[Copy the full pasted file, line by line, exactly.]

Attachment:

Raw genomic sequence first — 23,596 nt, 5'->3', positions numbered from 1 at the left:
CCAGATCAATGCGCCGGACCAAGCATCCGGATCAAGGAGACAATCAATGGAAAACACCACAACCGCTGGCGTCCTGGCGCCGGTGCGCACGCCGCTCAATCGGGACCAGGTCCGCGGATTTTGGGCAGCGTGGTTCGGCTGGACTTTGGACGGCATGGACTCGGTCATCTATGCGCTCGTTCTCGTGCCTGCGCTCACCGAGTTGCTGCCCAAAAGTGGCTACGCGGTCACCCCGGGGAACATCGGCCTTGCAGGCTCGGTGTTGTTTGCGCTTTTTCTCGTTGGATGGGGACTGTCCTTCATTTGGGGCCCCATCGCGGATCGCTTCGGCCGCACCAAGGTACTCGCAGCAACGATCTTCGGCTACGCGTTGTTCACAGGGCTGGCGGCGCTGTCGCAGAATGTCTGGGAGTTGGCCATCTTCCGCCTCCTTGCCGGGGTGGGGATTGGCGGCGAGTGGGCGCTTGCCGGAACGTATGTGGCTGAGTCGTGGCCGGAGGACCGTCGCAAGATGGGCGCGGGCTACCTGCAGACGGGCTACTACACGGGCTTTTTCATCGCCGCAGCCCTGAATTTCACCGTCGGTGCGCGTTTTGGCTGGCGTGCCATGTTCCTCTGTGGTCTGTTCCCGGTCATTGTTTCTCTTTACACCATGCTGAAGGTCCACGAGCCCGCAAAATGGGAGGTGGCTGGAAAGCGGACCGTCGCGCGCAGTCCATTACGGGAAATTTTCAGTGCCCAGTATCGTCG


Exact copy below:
Raw genomic sequence first — 23,596 nt, 5'->3', positions numbered from 1 at the left:
CCAGATCAATGCGCCGGACCAAGCATCCGGATCAAGGAGACAATCAATGGAAAACACCACAACCGCTGGCGTCCTGGCGCCGGTGCGCACGCCGCTCAATCGGGACCAGGTCCGCGGATTTTGGGCAGCGTGGTTCGGCTGGACTTTGGACGGCATGGACTCGGTCATCTATGCGCTCGTTCTCGTGCCTGCGCTCACCGAGTTGCTGCCCAAAAGTGGCTACGCGGTCACCCCGGGGAACATCGGCCTTGCAGGCTCGGTGTTGTTTGCGCTTTTTCTCGTTGGATGGGGACTGTCCTTCATTTGGGGCCCCATCGCGGATCGCTTCGGCCGCACCAAGGTACTCGCAGCAACGATCTTCGGCTACGCGTTGTTCACAGGGCTGGCGGCGCTGTCGCAGAATGTCTGGGAGTTGGCCATCTTCCGCCTCCTTGCCGGGGTGGGGATTGGCGGCGAGTGGGCGCTTGCCGGAACGTATGTGGCTGAGTCGTGGCCGGAGGACCGTCGCAAGATGGGCGCGGGCTACCTGCAGACGGGCTACTACACGGGCTTTTTCATCGCCGCAGCCCTGAATTTCACCGTCGGTGCGCGTTTTGGCTGGCGTGCCATGTTCCTCTGTGGTCTGTTCCCGGTCATTGTTTCTCTTTACACCATGCTGAAGGTCCACGAGCCCGCAAAATGGGAGGTGGCTGGAAAGCGGACCGTCGCGCGCAGTCCATTACGGGAAATTTTCAGTGCCCAGTATCGTCG